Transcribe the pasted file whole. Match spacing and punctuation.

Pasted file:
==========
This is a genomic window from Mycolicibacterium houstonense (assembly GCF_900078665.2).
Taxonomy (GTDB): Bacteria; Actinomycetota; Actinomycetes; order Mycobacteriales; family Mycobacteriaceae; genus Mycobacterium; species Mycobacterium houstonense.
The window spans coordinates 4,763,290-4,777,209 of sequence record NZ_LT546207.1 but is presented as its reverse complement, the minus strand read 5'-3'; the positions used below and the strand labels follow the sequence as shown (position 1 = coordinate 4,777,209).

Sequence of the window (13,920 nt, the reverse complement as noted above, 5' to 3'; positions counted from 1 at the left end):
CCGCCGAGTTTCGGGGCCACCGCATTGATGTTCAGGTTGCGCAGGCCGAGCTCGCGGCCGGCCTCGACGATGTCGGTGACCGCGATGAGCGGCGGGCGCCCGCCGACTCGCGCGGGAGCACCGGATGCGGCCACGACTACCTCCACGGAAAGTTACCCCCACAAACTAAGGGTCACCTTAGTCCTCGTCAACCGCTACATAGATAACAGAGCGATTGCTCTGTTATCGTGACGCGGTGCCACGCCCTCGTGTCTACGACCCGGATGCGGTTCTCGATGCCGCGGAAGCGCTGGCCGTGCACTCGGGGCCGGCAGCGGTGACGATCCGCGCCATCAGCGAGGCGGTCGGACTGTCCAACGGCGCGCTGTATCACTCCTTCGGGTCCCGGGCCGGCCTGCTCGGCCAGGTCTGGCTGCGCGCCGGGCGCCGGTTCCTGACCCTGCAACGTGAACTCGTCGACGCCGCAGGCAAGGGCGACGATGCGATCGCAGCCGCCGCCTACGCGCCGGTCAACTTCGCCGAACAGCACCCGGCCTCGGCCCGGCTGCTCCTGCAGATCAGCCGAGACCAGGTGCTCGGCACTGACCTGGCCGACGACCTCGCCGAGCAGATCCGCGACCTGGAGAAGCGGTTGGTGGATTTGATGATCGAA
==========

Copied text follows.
This is a genomic window from Mycolicibacterium houstonense (assembly GCF_900078665.2).
Taxonomy (GTDB): Bacteria; Actinomycetota; Actinomycetes; order Mycobacteriales; family Mycobacteriaceae; genus Mycobacterium; species Mycobacterium houstonense.
The window spans coordinates 4,763,290-4,777,209 of sequence record NZ_LT546207.1 but is presented as its reverse complement, the minus strand read 5'-3'; the positions used below and the strand labels follow the sequence as shown (position 1 = coordinate 4,777,209).

Sequence of the window (13,920 nt, the reverse complement as noted above, 5' to 3'; positions counted from 1 at the left end):
CCGCCGAGTTTCGGGGCCACCGCATTGATGTTCAGGTTGCGCAGGCCGAGCTCGCGGCCGGCCTCGACGATGTCGGTGACCGCGATGAGCGGCGGGCGCCCGCCGACTCGCGCGGGAGCACCGGATGCGGCCACGACTACCTCCACGGAAAGTTACCCCCACAAACTAAGGGTCACCTTAGTCCTCGTCAACCGCTACATAGATAACAGAGCGATTGCTCTGTTATCGTGACGCGGTGCCACGCCCTCGTGTCTACGACCCGGATGCGGTTCTCGATGCCGCGGAAGCGCTGGCCGTGCACTCGGGGCCGGCAGCGGTGACGATCCGCGCCATCAGCGAGGCGGTCGGACTGTCCAACGGCGCGCTGTATCACTCCTTCGGGTCCCGGGCCGGCCTGCTCGGCCAGGTCTGGCTGCGCGCCGGGCGCCGGTTCCTGACCCTGCAACGTGAACTCGTCGACGCCGCAGGCAAGGGCGACGATGCGATCGCAGCCGCCGCCTACGCGCCGGTCAACTTCGCCGAACAGCACCCGGCCTCGGCCCGGCTGCTCCTGCAGATCAGCCGAGACCAGGTGCTCGGCACTGACCTGGCCGACGACCTCGCCGAGCAGATCCGCGACCTGGAGAAGCGGTTGGTGGATTTGATGATCGAA